Real-time football data startup Squawka, which acts as a web-based second screen platform for viewers of live televised sport, has secured an investment boost from a cluster of performance marketing and advertising businesses.
The London-based firm was co-founded by ex-network director at Tradedoubler; Sanjit Atwal, and the creator of performance marketing search agency, Found; Leo Harrison.
The duo have successfully attracted a cash injection from the likes of Forward Internet Group, which owns the likes of the uSwitch comparison site and digital agency Forward3D. E-commerce marketing technology company FusePump is also a stakeholder, but investment figures have not been revealed.
The company has also gained several new board members.
Forward Internet Group’s founder Neil Hutchinson, has been appointed to the board, as has FusePump’s chief executive officer Rob Durkin. Sir John Hegarty, whose agency BBH is now owned by Publicis Groupe, is also now a shareholder.
Hutchinson said: “We have worked with Leo, Sanjit and their team in the past, and are excited about their vision for the Squawka community. The early data we have seen around user engagement and viral growth since we first invested has been impressive and we look forward to the next part of the journey.”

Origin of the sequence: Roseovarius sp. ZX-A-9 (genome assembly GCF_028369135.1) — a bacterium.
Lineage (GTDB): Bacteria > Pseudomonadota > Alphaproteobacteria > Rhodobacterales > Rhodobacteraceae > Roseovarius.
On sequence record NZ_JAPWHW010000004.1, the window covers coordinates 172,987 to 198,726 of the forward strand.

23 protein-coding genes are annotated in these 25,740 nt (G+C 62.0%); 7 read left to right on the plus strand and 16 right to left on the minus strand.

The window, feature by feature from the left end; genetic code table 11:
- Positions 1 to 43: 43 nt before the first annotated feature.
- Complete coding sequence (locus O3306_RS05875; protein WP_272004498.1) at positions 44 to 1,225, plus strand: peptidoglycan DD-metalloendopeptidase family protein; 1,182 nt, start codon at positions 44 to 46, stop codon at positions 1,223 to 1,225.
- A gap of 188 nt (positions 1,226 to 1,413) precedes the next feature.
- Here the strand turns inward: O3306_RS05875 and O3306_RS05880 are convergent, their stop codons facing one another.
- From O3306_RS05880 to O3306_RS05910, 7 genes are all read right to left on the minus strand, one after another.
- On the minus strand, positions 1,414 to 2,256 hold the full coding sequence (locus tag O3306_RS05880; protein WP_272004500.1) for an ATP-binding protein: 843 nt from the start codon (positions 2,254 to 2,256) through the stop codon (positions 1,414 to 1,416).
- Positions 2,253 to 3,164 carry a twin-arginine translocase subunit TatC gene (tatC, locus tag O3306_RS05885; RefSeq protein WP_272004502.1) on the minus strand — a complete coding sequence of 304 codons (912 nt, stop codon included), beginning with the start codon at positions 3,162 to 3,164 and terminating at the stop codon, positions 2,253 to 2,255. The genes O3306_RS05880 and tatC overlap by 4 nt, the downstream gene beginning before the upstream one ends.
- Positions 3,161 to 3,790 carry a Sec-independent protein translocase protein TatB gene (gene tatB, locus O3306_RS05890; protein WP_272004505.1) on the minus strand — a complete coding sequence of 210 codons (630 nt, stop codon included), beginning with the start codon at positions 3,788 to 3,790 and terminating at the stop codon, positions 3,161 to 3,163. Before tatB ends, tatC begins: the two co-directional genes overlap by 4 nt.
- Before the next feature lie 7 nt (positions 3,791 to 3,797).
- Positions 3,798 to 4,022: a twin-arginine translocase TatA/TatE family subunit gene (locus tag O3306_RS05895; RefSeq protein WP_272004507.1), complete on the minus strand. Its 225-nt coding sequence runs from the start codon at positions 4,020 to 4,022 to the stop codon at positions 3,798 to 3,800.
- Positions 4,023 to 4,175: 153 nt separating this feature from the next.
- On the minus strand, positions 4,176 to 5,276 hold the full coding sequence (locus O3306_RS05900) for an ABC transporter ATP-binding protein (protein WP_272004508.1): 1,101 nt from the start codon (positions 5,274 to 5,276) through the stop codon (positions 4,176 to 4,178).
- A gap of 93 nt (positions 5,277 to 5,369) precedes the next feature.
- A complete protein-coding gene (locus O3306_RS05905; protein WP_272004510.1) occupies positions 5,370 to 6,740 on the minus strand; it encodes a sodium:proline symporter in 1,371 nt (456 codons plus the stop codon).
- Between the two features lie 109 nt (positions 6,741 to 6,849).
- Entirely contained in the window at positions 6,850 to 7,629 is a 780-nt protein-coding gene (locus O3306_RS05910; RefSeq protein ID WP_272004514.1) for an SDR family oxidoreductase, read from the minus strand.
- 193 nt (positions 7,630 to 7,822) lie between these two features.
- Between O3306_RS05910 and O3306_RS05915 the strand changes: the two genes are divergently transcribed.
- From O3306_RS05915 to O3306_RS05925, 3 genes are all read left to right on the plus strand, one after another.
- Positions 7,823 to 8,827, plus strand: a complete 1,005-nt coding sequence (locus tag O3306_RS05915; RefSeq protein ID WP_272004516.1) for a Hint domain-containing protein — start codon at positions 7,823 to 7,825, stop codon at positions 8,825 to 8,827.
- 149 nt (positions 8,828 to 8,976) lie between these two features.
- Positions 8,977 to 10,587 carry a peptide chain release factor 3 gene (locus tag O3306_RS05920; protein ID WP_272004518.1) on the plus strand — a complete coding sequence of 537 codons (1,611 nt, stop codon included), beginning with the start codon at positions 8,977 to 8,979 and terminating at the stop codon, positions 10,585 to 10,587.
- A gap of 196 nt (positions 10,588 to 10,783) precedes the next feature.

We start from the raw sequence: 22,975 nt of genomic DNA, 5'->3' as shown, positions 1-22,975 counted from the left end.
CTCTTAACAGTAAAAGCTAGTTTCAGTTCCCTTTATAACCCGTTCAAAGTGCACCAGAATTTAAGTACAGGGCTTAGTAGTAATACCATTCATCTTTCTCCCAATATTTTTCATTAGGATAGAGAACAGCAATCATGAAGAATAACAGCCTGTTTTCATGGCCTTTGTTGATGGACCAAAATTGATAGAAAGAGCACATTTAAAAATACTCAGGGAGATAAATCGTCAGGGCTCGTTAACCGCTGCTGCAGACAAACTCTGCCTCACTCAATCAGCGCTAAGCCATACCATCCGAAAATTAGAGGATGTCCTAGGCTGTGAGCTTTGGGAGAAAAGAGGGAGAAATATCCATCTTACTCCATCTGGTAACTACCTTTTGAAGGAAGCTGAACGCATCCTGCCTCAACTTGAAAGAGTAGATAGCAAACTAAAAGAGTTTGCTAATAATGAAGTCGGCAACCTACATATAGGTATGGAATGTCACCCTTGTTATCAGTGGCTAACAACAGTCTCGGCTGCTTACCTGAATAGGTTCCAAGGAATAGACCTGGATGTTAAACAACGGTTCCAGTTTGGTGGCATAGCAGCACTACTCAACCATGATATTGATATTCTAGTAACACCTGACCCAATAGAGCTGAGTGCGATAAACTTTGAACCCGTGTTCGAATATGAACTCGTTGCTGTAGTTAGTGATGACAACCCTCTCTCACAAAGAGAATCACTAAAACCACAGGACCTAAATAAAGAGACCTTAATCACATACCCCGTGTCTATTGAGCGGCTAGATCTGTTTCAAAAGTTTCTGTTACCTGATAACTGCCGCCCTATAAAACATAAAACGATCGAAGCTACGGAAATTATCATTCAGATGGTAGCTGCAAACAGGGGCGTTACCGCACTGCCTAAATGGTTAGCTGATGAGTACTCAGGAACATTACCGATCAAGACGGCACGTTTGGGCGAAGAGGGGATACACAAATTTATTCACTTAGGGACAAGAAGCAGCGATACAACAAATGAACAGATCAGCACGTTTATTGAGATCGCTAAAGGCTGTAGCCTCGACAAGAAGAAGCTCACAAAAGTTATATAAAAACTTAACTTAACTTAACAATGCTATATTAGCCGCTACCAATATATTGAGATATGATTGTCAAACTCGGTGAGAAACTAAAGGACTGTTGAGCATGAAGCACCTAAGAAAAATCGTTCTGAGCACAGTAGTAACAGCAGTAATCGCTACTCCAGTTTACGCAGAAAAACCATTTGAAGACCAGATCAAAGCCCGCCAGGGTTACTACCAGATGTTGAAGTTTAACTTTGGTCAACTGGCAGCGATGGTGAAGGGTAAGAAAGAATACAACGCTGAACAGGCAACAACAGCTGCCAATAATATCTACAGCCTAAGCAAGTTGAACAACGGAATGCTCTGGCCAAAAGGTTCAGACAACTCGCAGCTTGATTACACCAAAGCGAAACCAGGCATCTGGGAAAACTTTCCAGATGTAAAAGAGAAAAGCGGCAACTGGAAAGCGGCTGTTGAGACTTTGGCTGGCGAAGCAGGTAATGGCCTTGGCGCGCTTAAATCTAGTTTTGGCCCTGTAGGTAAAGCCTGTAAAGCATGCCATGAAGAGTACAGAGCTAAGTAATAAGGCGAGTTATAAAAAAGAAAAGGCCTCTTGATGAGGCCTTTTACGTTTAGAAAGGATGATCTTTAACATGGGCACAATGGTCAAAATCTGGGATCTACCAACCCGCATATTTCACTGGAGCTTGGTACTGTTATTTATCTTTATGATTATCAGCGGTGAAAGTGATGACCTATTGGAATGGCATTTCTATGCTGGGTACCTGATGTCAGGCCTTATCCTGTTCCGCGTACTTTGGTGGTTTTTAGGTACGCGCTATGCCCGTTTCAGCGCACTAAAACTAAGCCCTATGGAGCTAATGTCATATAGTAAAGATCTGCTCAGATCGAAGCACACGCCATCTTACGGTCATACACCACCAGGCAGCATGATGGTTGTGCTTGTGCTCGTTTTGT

Lastminute.com and notonthehighstreet.com investor, Thomas Teichman, has been appointed chairman for Squawka, Spark Ventures director Kiko Duffy, and entrepreneurs Eric Lumley and Jay Taylor, have also join the board.
Squawka, which launched in June 2012, provides real time data visualisations of football matches across Europe alongside social media.
Since launching, the web application has experienced a large take-up and boasts an average dwell time of 39 minutes during English Premier League games. It has a user base spanning 192 different countries around the world.
“As well as being great fun for any football fan, Squawka is a web application that demonstrates the power of visualisation to the everyday person.,” Durkin said.
“The potential of Squawka to capitalise on the second screen phenomenon with quality relevant advertising made investing in it a no-brainer for me.”